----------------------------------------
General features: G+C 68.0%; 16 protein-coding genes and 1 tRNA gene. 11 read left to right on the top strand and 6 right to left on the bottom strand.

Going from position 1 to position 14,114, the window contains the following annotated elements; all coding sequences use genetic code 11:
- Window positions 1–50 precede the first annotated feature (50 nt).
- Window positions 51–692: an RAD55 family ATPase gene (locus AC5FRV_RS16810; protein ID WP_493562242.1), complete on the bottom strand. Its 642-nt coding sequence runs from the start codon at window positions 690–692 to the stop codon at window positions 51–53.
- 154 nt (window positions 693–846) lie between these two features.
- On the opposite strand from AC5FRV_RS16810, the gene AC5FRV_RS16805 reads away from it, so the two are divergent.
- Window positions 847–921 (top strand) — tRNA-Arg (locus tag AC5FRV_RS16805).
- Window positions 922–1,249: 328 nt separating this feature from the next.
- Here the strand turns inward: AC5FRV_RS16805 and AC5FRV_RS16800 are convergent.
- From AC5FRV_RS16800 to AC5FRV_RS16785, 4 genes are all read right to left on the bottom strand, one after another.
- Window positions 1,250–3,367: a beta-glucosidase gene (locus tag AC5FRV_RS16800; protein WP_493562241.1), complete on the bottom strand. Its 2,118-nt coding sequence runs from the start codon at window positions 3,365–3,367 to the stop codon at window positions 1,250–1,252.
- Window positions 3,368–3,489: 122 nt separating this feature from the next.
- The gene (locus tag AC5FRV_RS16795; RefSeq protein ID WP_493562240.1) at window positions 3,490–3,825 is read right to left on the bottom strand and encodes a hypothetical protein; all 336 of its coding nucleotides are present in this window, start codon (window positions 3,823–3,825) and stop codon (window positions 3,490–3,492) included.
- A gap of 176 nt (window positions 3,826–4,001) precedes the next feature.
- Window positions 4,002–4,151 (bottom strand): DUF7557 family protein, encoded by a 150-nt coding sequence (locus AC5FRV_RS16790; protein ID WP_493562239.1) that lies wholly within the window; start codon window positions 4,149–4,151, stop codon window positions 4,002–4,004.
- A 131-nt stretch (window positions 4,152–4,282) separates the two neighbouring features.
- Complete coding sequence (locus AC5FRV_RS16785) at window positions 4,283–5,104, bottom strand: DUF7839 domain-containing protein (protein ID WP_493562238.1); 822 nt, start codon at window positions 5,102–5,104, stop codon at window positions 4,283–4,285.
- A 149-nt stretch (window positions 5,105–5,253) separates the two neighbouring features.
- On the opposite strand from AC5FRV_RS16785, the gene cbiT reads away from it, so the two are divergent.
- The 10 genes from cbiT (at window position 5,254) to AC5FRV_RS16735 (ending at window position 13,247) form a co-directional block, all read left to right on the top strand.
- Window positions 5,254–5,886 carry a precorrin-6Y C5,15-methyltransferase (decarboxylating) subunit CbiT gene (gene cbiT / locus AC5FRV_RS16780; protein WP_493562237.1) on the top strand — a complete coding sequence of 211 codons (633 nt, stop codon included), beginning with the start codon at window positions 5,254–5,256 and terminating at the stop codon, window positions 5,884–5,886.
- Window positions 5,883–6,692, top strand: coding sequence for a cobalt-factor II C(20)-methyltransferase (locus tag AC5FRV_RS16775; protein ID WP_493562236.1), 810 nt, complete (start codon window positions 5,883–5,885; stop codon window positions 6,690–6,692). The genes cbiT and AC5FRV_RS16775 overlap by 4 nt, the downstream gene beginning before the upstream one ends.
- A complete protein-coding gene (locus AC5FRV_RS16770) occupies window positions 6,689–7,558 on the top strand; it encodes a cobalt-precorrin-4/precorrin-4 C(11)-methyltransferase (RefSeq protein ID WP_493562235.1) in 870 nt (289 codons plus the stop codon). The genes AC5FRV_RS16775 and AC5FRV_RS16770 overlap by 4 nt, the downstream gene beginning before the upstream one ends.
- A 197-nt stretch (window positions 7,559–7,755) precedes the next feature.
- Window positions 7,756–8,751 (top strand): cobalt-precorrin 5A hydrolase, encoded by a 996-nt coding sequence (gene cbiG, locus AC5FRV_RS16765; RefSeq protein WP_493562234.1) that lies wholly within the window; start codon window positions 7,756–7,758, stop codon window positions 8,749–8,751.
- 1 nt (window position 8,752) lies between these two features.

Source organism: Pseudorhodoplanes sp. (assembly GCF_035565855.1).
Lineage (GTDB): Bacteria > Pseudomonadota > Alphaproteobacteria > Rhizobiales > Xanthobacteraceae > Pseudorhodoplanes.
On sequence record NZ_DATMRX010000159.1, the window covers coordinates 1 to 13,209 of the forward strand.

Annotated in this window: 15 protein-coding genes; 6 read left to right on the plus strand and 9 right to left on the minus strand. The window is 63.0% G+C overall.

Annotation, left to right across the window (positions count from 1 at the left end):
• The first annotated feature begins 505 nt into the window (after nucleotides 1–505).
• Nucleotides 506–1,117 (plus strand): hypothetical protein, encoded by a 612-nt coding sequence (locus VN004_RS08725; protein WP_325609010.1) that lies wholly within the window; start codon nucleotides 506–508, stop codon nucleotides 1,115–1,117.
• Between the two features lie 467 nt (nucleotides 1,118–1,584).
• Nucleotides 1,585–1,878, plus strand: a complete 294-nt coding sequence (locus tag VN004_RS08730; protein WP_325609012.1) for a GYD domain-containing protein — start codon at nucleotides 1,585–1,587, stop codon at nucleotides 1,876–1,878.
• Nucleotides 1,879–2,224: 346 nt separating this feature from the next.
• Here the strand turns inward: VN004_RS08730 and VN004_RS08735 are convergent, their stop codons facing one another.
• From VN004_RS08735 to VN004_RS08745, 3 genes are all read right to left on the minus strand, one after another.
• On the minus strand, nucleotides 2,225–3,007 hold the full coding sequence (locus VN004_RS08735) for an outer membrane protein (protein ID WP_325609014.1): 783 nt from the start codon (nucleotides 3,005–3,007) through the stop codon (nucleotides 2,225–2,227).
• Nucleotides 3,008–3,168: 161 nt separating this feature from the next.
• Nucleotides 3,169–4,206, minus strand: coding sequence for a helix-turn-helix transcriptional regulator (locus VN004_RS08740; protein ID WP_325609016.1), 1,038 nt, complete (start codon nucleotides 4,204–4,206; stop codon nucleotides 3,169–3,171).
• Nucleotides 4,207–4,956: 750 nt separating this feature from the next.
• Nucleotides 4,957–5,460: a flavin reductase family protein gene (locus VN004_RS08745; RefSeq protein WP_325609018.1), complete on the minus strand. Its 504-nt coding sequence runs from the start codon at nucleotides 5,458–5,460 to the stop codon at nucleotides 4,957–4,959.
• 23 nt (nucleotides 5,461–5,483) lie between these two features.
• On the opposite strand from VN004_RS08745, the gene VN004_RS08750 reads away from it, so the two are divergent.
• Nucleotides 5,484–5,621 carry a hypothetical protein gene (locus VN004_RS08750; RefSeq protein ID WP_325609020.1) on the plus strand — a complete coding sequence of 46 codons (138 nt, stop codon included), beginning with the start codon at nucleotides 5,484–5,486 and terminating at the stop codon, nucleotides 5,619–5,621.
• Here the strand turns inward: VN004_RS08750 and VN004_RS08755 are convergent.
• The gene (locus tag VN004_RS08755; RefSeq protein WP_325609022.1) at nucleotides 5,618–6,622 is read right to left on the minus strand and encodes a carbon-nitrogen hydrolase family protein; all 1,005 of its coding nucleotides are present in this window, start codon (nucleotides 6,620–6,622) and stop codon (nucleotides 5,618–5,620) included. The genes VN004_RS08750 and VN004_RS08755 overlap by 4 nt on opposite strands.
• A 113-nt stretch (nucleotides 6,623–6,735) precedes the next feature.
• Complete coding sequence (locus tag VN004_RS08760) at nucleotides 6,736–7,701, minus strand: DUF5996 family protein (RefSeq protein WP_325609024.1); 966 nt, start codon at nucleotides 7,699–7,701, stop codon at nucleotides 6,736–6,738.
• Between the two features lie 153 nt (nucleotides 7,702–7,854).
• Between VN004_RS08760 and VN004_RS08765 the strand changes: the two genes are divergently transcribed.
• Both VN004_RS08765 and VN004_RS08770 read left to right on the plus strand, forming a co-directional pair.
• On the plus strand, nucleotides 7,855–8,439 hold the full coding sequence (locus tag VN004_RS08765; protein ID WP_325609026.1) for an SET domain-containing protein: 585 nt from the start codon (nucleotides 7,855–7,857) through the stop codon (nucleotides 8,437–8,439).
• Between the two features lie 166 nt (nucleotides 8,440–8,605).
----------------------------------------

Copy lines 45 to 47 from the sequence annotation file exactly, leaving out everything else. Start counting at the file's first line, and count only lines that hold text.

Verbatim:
• On the opposite strand from VN004_RS08745, the gene VN004_RS08750 reads away from it, so the two are divergent.
• Nucleotides 5,484–5,621 carry a hypothetical protein gene (locus VN004_RS08750; RefSeq protein ID WP_325609020.1) on the plus strand — a complete coding sequence of 46 codons (138 nt, stop codon included), beginning with the start codon at nucleotides 5,484–5,486 and terminating at the stop codon, nucleotides 5,619–5,621.
• Here the strand turns inward: VN004_RS08750 and VN004_RS08755 are convergent.